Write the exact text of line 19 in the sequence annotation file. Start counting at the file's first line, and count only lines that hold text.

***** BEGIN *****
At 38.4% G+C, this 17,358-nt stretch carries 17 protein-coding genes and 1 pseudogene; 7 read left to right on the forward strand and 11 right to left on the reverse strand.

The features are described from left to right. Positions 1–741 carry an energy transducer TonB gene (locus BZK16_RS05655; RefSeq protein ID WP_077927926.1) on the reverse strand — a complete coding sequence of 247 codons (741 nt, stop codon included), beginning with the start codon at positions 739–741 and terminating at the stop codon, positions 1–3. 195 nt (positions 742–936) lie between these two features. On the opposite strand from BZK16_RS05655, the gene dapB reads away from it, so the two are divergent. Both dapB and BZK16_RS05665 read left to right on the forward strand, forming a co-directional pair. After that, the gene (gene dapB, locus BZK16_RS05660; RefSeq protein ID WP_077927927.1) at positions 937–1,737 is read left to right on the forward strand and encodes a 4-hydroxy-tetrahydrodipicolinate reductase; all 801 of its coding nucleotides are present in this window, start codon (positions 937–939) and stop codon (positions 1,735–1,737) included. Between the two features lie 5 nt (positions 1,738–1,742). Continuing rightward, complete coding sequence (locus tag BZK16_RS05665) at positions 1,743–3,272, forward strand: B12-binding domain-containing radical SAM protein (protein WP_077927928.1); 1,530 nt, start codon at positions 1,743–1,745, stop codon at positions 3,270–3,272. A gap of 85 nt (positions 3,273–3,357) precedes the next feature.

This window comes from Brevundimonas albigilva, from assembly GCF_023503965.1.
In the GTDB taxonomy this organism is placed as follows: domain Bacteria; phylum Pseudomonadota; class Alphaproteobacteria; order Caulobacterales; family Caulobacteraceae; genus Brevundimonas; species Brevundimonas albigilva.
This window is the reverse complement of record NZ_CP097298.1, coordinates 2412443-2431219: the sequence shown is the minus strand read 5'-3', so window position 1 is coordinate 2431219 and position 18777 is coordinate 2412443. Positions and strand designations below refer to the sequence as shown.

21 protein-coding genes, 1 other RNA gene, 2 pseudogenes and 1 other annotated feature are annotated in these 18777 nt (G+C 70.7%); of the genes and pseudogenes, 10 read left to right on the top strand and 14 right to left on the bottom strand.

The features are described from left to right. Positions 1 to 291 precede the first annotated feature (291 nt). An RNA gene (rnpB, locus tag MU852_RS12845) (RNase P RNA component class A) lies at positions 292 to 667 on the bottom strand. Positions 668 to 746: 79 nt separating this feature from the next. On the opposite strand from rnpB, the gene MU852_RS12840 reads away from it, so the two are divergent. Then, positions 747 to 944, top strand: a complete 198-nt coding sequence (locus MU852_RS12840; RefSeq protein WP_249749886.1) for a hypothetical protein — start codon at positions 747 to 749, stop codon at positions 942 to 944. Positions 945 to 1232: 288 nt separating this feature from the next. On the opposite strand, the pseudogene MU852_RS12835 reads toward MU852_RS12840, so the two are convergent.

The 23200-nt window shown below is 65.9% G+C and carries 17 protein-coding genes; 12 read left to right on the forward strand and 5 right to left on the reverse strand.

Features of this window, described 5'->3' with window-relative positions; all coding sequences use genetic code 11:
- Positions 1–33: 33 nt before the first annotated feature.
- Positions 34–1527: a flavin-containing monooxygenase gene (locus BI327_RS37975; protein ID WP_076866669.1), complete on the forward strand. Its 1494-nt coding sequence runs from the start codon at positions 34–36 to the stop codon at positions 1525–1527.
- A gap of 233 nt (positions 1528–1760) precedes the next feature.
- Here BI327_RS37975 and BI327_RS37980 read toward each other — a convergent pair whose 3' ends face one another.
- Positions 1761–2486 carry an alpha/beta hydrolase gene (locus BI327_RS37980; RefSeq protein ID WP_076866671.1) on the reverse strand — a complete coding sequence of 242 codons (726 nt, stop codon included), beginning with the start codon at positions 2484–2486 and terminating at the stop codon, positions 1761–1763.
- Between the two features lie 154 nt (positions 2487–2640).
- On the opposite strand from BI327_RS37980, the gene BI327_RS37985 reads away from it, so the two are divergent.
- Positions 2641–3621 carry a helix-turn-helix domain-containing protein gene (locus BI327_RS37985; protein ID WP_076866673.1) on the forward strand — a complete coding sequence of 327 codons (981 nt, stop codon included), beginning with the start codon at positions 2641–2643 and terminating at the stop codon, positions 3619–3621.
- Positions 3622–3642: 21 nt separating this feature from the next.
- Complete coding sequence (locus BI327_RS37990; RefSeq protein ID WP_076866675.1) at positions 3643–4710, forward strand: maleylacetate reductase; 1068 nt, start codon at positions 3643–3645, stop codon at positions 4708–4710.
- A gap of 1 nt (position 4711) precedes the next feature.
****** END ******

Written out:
- Complete coding sequence (locus BI327_RS37990; RefSeq protein ID WP_076866675.1) at positions 3643–4710, forward strand: maleylacetate reductase; 1068 nt, start codon at positions 3643–3645, stop codon at positions 4708–4710.